Providing Accessible Public Rights-of-Way

Sidewalks, street crossings, and other elements in the public right-of-way can pose challenges to accessibility. DOJ’s ADA (2010) Standards for Accessible Design became mandatory on March 15, 2012. Yet these guidelines primarily govern accessibility of buildings and facilities on sites and do not sufficiently address accessibility of pedestrian facilities in the public right-of-way. The U.S. Access Board is developing new guidelines for public rights-of-way, which will also address accessibility of shared-use paths—pedestrian and bicycle facilities designed for both recreation and transportation.

Public Rights-of-Way

In 2011, the U.S. Access Board issued proposed guidelines that specifically address accessibility of pedestrian facilities in the public right-of-way. The proposed guidelines define the public right-of-way to mean “public land or property, usually in interconnected corridors, that is acquired for or dedicated to transportation purposes.”

The new guidelines will address pedestrian access to sidewalks and streets. The guidelines ensure that sidewalks, pedestrian street crossings, pedestrian signals, and other facilities for pedestrian circulation and use constructed or altered in the public right-of-way by state and local governments are readily accessible to and usable by pedestrians with disabilities. An overview of the proposed guidelines lists the following facilities in the public right of way that need to be accessible and usable:

  • Sidewalks, pedestrian overpasses and underpasses, and other pedestrian circulation paths, including requirements for pedestrian access routes, alternate pedestrian access routes when pedestrian circulation paths are temporarily closed, and protruding objects along or overhanging pedestrian circulation paths;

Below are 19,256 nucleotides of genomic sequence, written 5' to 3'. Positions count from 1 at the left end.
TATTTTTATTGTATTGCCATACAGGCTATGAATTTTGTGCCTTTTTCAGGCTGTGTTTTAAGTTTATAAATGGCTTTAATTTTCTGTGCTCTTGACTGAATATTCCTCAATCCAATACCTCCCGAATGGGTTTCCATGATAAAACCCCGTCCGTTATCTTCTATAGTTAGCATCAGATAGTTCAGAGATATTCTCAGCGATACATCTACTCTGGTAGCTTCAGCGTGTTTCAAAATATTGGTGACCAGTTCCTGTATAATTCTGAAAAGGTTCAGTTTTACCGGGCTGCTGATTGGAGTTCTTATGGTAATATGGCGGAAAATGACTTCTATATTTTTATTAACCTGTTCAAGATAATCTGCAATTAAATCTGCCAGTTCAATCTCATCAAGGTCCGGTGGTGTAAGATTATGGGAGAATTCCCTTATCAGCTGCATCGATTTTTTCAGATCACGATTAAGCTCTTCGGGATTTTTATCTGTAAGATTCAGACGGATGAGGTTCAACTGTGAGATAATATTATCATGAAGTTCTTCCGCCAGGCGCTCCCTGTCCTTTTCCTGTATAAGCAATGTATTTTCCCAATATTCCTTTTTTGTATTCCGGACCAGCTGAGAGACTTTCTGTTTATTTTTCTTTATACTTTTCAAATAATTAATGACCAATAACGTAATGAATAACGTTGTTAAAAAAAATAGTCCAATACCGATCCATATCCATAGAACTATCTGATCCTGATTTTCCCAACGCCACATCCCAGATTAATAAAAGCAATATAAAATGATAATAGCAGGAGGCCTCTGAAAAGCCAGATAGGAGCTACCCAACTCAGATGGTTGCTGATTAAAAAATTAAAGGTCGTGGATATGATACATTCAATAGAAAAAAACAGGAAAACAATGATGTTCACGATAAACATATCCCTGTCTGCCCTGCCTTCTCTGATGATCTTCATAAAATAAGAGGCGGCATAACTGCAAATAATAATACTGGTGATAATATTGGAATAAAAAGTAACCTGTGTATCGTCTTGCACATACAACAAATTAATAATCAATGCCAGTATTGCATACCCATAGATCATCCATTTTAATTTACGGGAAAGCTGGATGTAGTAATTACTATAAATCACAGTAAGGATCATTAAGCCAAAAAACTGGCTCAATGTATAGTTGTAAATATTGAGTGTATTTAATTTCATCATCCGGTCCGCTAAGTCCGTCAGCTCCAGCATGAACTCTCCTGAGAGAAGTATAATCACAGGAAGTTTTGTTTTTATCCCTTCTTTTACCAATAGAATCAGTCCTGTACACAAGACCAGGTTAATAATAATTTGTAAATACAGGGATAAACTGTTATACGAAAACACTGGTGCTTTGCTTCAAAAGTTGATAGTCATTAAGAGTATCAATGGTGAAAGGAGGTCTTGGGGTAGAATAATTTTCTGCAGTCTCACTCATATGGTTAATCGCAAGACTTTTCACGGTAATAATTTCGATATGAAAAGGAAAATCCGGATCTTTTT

• Pedestrian street crossings, medians, and pedestrian refuge islands, including requirements for curb ramps or blended transitions, and detectable warning surfaces;
  • Pedestrian street crossings at roundabouts, including requirements for detectable edge treatments where pedestrian crossing is not intended, and pedestrian activated signals at multi-lane pedestrian street crossings;
  • Pedestrian street crossings at multi-lane channelized turn lanes at roundabouts and at other signalized intersections, including requirements for pedestrian activated signals
  • Pedestrian signals, including requirements for accessible pedestrian signals and pedestrian pushbuttons;
  • Transit stops and transit shelters for buses and light rail vehicles, including requirements for boarding and alighting areas at sidewalk or street level, boarding platforms, and route signs;
  • Pedestrian at-grade rail crossings;
  • On-street parking that is marked or metered, and passenger loading zones;
  • Pedestrian signs, including requirements for visible characters on signs and alternative requirements or audible sign systems and other technologies;
  • Street furniture for pedestrian use, including drinking fountains, public toilet facilities, tables, counters, and benches; and
  • Ramps, stairways, escalators, handrails, doors, doorways, and gates.

In addition to the U.S. Access Board’s proposed guidelines, the T² Center at the University of Delaware has prepared a technical brief on physical sidewalk requirements under ADA. It provides specific ADA sidewalk accessibility requirements for sidewalk width, ramp widths, sidewalk slopes, ramp slopes, and construction tolerances. It is especially important to keep pedestrian walkways safe when updates or construction projects are taking place on or around pedestrian facilities. The American Traffic Services Association (ATSSA) created a checklist to ensure that all pedestrians, including those with disabilities, can have safe access to pedestrian facilities during the planning, design and construction phases of projects.

Shared Use Paths

In 2013, the Access Board announced that it will supplement its rulemaking on public rights-of-way to include shared-use paths—pedestrian and bicycle facilities designed for recreation and transportation that are physically separated from roadways (many rail-trails are considered shared use paths). The new accessibility guidelines will apply to the design, construction, and alteration of pedestrian facilities in the public right-of-way, including shared- use paths.

 


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